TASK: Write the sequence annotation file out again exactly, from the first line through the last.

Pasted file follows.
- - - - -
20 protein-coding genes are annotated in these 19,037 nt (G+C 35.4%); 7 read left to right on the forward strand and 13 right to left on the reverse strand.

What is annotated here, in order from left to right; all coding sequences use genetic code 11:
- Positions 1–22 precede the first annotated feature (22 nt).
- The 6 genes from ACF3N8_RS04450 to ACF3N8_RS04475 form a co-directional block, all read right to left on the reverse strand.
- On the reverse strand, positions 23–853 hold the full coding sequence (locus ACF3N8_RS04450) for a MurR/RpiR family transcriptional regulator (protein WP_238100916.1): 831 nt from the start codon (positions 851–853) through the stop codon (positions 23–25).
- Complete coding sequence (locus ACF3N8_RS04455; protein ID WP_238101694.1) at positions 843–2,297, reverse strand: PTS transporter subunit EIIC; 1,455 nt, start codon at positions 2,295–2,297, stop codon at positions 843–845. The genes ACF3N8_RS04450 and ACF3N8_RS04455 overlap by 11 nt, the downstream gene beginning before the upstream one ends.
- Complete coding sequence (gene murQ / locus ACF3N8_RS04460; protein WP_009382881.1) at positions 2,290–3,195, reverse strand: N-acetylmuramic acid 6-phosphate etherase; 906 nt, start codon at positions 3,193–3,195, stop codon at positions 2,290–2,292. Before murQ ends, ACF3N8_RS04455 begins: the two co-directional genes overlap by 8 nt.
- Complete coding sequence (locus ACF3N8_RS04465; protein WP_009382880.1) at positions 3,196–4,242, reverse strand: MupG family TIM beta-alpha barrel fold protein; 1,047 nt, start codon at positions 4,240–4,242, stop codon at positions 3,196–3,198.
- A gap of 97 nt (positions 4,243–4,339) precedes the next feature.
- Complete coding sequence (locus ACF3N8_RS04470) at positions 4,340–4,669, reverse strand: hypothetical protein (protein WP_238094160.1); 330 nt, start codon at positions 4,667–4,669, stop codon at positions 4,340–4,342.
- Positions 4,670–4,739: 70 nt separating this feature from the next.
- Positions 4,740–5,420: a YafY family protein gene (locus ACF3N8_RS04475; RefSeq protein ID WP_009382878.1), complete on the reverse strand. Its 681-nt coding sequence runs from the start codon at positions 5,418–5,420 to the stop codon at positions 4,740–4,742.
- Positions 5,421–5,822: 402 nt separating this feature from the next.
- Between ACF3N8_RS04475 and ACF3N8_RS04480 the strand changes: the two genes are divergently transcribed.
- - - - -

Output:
20 protein-coding genes are annotated in these 19,037 nt (G+C 35.4%); 7 read left to right on the forward strand and 13 right to left on the reverse strand.

What is annotated here, in order from left to right; all coding sequences use genetic code 11:
- Positions 1–22 precede the first annotated feature (22 nt).
- The 6 genes from ACF3N8_RS04450 to ACF3N8_RS04475 form a co-directional block, all read right to left on the reverse strand.
- On the reverse strand, positions 23–853 hold the full coding sequence (locus ACF3N8_RS04450) for a MurR/RpiR family transcriptional regulator (protein WP_238100916.1): 831 nt from the start codon (positions 851–853) through the stop codon (positions 23–25).
- Complete coding sequence (locus ACF3N8_RS04455; protein ID WP_238101694.1) at positions 843–2,297, reverse strand: PTS transporter subunit EIIC; 1,455 nt, start codon at positions 2,295–2,297, stop codon at positions 843–845. The genes ACF3N8_RS04450 and ACF3N8_RS04455 overlap by 11 nt, the downstream gene beginning before the upstream one ends.
- Complete coding sequence (gene murQ / locus ACF3N8_RS04460; protein WP_009382881.1) at positions 2,290–3,195, reverse strand: N-acetylmuramic acid 6-phosphate etherase; 906 nt, start codon at positions 3,193–3,195, stop codon at positions 2,290–2,292. Before murQ ends, ACF3N8_RS04455 begins: the two co-directional genes overlap by 8 nt.
- Complete coding sequence (locus ACF3N8_RS04465; protein WP_009382880.1) at positions 3,196–4,242, reverse strand: MupG family TIM beta-alpha barrel fold protein; 1,047 nt, start codon at positions 4,240–4,242, stop codon at positions 3,196–3,198.
- A gap of 97 nt (positions 4,243–4,339) precedes the next feature.
- Complete coding sequence (locus ACF3N8_RS04470) at positions 4,340–4,669, reverse strand: hypothetical protein (protein WP_238094160.1); 330 nt, start codon at positions 4,667–4,669, stop codon at positions 4,340–4,342.
- Positions 4,670–4,739: 70 nt separating this feature from the next.
- Positions 4,740–5,420: a YafY family protein gene (locus ACF3N8_RS04475; RefSeq protein ID WP_009382878.1), complete on the reverse strand. Its 681-nt coding sequence runs from the start codon at positions 5,418–5,420 to the stop codon at positions 4,740–4,742.
- Positions 5,421–5,822: 402 nt separating this feature from the next.
- Between ACF3N8_RS04475 and ACF3N8_RS04480 the strand changes: the two genes are divergently transcribed.